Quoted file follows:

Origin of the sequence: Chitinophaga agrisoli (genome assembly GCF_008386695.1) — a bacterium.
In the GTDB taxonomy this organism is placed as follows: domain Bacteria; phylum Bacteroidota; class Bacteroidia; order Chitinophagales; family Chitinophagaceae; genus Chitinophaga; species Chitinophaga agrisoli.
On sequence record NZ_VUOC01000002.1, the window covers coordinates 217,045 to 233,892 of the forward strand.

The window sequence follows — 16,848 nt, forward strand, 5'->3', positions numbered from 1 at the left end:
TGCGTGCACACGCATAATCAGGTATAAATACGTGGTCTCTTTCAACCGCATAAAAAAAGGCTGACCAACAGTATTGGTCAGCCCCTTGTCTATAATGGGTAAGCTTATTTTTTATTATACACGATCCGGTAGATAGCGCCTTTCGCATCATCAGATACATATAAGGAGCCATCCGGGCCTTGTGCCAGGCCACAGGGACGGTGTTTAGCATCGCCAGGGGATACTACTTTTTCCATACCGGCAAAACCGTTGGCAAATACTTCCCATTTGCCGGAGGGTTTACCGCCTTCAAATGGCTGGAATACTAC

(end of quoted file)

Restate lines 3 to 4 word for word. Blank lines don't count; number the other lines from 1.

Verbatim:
On sequence record NZ_VUOC01000002.1, the window covers coordinates 217,045 to 233,892 of the forward strand.

The window sequence follows — 16,848 nt, forward strand, 5'->3', positions numbered from 1 at the left end: